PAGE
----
When the Washington Post/ABC News poll came out on Tuesday showing a leap in support for Obamacare, the question arose whether it was an outlier or a trend. If one believes the Quinnipiac poll released today, the answer is that it was an outlier. According to the Quinnipiac poll, Americans still don’t like the President’s signature legislation.
According to the poll released Wednesday morning American voters, oppose the Affordable Care Act 55 to 41%. In addition, 40% are less likely to vote for a candidate who supports Obamacare, while only 27% are more likely.
Obamacare opposition has been relatively flat after taking a dive when the exchanges opened in October 2013.
Other political hot buttons in the poll:
- Immigration is also a possible pitfall for candidates, as 39% of voters say they are less likely to vote for a candidate who supports a path to citizenship for illegal aliens, while 29% are more likely and 29% say it won’t make a difference in their vote.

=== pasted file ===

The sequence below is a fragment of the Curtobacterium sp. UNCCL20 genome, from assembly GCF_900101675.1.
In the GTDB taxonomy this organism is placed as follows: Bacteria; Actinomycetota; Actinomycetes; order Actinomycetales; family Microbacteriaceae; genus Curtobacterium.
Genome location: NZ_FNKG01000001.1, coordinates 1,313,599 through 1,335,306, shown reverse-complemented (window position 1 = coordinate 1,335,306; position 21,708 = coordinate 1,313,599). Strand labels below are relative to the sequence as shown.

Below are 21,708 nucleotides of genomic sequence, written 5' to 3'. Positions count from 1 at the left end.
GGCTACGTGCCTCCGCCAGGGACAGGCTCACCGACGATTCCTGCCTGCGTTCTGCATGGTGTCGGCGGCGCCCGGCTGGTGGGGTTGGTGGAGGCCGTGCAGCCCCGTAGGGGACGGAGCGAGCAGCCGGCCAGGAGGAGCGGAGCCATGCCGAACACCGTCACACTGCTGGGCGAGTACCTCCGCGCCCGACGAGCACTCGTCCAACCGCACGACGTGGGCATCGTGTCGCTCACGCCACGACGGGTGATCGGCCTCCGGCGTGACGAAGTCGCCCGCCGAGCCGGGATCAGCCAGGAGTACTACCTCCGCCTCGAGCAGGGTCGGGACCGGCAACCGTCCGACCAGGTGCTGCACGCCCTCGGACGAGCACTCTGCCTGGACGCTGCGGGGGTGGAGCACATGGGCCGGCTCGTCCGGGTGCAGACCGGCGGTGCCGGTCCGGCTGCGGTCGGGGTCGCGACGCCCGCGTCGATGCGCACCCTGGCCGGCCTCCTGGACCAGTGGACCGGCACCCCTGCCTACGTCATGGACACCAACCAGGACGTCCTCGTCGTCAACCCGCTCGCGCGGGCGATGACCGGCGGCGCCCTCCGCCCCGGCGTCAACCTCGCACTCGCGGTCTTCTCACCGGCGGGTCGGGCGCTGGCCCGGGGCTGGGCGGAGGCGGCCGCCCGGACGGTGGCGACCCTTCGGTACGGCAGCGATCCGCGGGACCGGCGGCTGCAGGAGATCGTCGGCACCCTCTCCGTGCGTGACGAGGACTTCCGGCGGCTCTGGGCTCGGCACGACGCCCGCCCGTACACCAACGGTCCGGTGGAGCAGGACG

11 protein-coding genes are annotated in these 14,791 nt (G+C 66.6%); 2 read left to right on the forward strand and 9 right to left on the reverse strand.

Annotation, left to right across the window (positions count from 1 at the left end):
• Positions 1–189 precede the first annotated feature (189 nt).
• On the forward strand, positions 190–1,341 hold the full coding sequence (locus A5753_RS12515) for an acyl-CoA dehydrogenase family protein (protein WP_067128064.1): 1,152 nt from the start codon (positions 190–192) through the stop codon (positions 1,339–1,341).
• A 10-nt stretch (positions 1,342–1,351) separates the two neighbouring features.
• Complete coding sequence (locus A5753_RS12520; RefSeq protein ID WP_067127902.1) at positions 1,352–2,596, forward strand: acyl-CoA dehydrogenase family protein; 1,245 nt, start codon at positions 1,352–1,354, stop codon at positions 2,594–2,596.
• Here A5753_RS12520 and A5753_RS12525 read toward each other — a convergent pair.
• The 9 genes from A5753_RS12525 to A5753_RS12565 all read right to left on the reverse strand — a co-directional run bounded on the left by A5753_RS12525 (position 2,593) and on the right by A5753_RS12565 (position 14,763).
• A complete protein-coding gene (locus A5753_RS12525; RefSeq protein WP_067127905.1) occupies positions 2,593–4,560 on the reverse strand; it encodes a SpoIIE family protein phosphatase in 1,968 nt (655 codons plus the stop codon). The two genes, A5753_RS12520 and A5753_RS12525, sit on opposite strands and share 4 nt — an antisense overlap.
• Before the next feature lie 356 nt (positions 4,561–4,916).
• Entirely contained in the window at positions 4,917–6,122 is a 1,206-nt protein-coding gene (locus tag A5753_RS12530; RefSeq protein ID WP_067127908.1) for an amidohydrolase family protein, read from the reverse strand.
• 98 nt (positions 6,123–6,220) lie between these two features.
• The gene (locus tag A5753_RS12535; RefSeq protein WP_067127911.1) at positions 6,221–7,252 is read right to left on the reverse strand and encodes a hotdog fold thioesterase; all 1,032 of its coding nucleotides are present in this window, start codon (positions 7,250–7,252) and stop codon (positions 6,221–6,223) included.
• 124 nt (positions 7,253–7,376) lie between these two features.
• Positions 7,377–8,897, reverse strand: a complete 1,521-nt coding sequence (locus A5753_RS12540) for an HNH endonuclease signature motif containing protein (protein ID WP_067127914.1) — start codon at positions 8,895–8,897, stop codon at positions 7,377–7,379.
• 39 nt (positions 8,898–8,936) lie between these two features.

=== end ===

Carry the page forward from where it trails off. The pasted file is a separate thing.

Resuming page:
- Raising the minimum wage is more popular, with 50% saying they are more likely to vote for a candidate who supports raising the minimum wage, while 25% are less likely and 24% saying it won’t affect their vote.
While Obama’s overall approval has edged up from 40% to 42%, Americans continue to lose faith in the President’s handling of foreign policy. In the past month his disapproval in this area has gone from 49 to 55%.
In the end this poll, like all polls, is a snapshot of one moment of time and the 2014 elections are still very far away. Seven months is an eternity in politics.